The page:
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Another by combining equal obtuse angles:

Another by equilateral triangles, of equal magnitude, joining each other:

Another of equilateral pentagons.


Relations of Mensuration.

The mother tells the

child to draw two lines,

of which the second is

twice as long as the first; and two others, of which the latter is

three times as long as

the former. Two lines, , .—.

one of them four times as long as the other, &c.


Make two angles, one of which has its sides twice as long as the other.

The exercise with angles may be extended, as in separate lines.

Form a triangle which has one of its sides four times as long as one of the two others. The mother makes a triangle, and tells the child to compare its sides; for instance, How many times is this line longer than that, &c.

Make four triangles, of different magnitude, and compare their sides one to another.

Make two equilateral triangles, of which the first has its sides twice as long as the sides of the second.

Draw two scaleHe triangles, where the base of the second is twice as long as the base of the first.


Draw an oblong which is two,three, four times as long as

it is broad, | j |

five, six, se-
ven times, &c.

Make a rhomboid three ^- v

times as long as it is broad. \ A

Make three rhomboids twice v y as long as they are broad, &c. ^


Application of the above Exercise to external Objects.


Mother. Can you show me in the room two lines, of which one is twice as long as the other? How many times do you think this table is as long as it is broad? or how many times is the broad side of this table contained in its long side? Is this room much longer than it is broad?

The mother, pointing to the floor of the room, and to the ceiling, says, this is the height of the room. Is the height of this room equal to its breadth, or does the breadth exceed its height? Is it much longer than high? Is this table higher than it is broad?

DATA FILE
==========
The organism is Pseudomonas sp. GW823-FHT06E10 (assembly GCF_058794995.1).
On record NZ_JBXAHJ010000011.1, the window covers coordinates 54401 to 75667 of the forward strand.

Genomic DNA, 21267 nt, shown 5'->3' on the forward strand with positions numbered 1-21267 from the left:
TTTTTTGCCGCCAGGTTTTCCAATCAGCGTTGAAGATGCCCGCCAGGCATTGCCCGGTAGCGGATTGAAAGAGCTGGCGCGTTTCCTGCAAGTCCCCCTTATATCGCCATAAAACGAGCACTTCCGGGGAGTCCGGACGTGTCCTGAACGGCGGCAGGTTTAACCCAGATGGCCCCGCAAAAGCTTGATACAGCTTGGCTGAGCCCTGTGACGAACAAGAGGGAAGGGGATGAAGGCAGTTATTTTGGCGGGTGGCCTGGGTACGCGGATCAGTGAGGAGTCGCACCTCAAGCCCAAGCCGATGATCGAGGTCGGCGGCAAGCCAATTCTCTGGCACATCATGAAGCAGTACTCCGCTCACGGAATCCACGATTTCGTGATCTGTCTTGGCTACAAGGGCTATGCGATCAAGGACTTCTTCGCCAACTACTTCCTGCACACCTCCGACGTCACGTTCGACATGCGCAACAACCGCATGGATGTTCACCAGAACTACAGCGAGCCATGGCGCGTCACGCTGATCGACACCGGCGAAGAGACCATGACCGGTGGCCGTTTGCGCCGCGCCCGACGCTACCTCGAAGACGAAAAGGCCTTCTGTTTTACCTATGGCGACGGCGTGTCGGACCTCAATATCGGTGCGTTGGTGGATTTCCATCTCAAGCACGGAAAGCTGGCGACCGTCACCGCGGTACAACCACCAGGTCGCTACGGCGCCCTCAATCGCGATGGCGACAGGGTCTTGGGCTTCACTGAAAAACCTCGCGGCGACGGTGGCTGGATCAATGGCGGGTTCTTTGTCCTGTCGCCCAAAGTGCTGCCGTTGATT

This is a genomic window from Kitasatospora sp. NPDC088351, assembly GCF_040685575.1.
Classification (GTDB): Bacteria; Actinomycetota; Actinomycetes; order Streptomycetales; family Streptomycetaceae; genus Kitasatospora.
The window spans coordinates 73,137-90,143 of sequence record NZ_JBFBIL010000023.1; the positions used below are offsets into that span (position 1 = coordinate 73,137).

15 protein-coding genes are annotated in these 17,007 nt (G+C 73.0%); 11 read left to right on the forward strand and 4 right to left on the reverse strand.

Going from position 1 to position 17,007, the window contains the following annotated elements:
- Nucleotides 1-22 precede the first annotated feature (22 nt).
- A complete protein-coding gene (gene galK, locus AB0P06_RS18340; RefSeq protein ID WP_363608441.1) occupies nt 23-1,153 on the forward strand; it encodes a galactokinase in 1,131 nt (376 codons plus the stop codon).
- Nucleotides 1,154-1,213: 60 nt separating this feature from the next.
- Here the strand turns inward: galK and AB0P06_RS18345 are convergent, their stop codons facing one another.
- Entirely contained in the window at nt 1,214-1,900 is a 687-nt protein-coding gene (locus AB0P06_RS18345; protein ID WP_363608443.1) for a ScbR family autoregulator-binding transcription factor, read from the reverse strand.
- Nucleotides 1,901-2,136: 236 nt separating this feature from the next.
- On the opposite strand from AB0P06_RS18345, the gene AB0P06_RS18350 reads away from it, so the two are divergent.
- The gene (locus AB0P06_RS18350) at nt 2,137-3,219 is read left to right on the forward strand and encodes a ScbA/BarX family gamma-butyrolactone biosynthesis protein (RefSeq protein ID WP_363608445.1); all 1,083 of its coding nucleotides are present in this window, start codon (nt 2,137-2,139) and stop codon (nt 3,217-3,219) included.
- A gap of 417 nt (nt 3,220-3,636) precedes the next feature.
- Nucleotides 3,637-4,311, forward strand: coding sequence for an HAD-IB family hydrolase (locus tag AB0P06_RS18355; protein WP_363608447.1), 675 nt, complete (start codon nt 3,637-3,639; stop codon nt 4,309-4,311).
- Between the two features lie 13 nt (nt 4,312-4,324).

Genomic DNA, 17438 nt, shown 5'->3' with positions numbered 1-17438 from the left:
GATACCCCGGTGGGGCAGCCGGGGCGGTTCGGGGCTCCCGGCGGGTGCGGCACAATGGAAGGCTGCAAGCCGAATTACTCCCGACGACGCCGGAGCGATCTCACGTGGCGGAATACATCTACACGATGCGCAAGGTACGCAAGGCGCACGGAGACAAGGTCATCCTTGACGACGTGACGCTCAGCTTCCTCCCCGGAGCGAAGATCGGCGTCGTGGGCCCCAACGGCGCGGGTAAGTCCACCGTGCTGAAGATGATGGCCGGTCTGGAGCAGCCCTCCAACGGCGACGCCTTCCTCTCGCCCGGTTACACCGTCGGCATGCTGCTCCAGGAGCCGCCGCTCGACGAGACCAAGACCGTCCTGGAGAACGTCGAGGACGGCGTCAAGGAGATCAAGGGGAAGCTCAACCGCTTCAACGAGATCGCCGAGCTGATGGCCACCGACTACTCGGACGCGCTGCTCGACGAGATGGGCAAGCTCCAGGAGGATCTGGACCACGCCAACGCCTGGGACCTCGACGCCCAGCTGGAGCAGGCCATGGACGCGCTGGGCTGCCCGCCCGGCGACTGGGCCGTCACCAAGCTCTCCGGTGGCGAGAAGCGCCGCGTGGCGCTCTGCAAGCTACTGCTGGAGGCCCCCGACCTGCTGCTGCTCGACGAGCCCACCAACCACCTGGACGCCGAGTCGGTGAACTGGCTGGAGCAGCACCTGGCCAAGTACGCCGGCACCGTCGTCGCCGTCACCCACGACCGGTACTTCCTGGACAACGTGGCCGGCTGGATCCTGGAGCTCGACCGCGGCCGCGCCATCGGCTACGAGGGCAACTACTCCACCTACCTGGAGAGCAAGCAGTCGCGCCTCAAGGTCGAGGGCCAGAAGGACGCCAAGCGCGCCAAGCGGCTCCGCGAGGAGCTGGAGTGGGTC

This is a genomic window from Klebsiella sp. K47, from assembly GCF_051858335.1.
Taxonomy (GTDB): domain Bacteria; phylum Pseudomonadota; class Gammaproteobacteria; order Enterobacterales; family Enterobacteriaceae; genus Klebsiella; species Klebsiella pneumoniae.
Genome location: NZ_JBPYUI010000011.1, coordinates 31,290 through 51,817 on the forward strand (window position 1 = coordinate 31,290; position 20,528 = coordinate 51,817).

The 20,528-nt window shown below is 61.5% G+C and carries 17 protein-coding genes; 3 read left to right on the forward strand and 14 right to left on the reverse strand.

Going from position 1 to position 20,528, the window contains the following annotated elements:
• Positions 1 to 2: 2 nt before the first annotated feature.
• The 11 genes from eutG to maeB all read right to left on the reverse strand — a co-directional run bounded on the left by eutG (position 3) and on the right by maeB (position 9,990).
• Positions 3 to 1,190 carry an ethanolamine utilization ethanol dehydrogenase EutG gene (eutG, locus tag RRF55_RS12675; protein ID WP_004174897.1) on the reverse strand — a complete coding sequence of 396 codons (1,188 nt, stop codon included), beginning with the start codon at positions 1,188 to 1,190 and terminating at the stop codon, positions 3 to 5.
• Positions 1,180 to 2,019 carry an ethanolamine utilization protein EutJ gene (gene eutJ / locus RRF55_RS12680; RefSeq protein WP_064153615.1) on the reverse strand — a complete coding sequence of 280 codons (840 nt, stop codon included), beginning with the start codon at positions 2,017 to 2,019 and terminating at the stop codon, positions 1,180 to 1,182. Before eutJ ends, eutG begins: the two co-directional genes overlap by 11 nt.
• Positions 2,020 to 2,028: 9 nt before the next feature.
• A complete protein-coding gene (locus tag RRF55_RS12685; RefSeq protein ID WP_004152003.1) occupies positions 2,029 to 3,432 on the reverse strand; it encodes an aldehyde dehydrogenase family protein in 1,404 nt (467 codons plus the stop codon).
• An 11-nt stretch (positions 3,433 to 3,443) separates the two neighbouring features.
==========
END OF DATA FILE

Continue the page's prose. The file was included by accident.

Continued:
Mother. Look at this tree: how many times do you think it is as high as I am?

Measure, by your eye, the space between this spot and that tree: how many times do you suppose it is contained in the space between this spot and that house? Measure it. He may afterwards measure it by paces or with a stick. Try how far you can throw this piece of wood. Try whether you can throw it further to-day, than yesterday. How many times in a minute can you jump from hence to yonder tree? How many times is this field longer than it is broad? , .

Will you count how many paces this piece of ground measures in length and breadth?

These, and similar exercises, will greatly tend to strengthen the mental and bodily powers of children, and will afford them much pleasure *.


Exercises in drawing Objects from Nature.

The mother finds out any object on which lines of different length are perceptible, which the child may try to represent on a slate. In these exercises also, it is necessary to proceed step by step, and to direct the child's attention at first only to the proportions of length, in order to prevent confusion: as soon as he is firm in them, she may gradually proceed to more complicated relations, directing his attention towards the difference between the symbol and the object. Copy with exactness the outline of this table; of this floor; of this ceiling; of this wall; of this door; of this window; of this mirror; of the front of the house; of the roof; of this field, &c.

In this manner the child may learn to copy the outlines of all objects.

* " Tout ce qui donne du mouvement au corps, sans le contraindre, est toujours facile a obtenir des enfans. Il-y-a mille moyens de les interesser a mesurer, a conn6itre, a estimer les distances."

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